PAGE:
In 1981, he designed a small collection of simple, sporty cotton knits: skirts, roomy shorts, cropped tops, comfortable Ts, and a loose, one-size-fits-all chemise he christened the “Safeway” dress that could be pulled on fast and lived in by almost anyone. Self-taught, he selected fabric, piece-dyed it, cut the patterns, stitched and seamed, and sold a few pieces to Neiman Marcus. The Dallas fashion press was intrigued.

When I was a fashion writer for The Dallas Morning News, we got a telephone call from Todd Oldham one hot summer day. Several of us set off for an un-air-conditioned warehouse that backed up to the Trinity River levee. There, we met Todd and did far more than look at the collection: the designer felt it had to be tried on, experienced, to be understood. I met his parents, Linda and Jack Oldham, and several of his sisters and brothers. The entire family was working to fuse Todd’s ideas into reality. We found the clothes were easy, comfortable, and desirable, and the close-knit family situation was right out of Norman Lear’s imagination, but better: these were real people.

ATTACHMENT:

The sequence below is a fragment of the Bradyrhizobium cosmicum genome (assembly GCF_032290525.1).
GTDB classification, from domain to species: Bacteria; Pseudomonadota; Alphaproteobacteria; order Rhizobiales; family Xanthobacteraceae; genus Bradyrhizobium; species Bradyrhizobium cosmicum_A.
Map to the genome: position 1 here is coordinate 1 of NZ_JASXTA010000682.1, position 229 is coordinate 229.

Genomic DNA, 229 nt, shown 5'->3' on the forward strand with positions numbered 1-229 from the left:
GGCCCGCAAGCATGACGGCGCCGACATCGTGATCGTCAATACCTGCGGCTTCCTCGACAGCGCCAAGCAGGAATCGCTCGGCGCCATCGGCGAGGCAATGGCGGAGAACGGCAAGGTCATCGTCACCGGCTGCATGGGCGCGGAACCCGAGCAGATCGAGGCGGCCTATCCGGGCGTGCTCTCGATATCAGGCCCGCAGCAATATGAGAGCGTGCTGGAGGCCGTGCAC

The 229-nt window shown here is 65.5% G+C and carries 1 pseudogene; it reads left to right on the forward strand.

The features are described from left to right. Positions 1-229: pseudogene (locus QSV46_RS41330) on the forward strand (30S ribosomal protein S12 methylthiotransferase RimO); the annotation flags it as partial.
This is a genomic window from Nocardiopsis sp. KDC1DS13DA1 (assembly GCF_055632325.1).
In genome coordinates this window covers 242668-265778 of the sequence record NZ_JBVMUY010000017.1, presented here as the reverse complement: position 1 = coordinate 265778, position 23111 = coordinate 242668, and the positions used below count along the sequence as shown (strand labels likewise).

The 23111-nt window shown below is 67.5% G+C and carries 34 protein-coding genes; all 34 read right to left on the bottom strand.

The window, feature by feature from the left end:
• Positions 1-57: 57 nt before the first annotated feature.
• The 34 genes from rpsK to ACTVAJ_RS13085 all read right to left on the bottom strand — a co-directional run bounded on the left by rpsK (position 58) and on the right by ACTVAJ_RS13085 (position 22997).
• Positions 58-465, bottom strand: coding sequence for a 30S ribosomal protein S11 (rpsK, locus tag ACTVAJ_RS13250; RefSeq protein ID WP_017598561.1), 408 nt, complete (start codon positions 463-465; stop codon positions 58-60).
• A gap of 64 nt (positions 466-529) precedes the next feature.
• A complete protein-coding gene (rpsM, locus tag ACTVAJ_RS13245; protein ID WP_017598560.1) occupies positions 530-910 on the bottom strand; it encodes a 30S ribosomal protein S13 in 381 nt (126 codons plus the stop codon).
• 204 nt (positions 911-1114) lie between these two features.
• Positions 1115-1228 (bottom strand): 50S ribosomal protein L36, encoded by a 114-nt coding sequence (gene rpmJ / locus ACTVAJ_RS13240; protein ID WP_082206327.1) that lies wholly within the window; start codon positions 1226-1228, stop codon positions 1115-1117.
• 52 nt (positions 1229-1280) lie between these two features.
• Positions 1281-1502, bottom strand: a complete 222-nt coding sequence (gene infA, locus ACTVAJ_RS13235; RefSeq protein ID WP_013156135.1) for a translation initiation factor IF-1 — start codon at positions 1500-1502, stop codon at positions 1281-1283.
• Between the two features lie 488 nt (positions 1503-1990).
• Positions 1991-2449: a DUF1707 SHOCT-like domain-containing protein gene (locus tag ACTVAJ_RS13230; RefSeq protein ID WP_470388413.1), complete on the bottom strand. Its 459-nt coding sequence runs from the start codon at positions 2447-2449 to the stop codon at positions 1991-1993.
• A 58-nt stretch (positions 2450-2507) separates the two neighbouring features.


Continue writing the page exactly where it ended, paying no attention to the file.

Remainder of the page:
The next time I got the call, Todd’s grandmother had been enlisted and the enterprise had moved to bigger, better digs near The Anatole. On that visit, I watched as a Vietnamese patternmaker, a Mexican-American seamstress, an embroidery salesman, and the Dr Pepper man in turn asked for “Granny,” and waited for instructions. While Todd and partner Tony Longoria showed us the line, his mom and dad checked on boxes of clothing as they were loaded onto UPS trucks. It had become an international family. Sales were up, but still not in Dallas.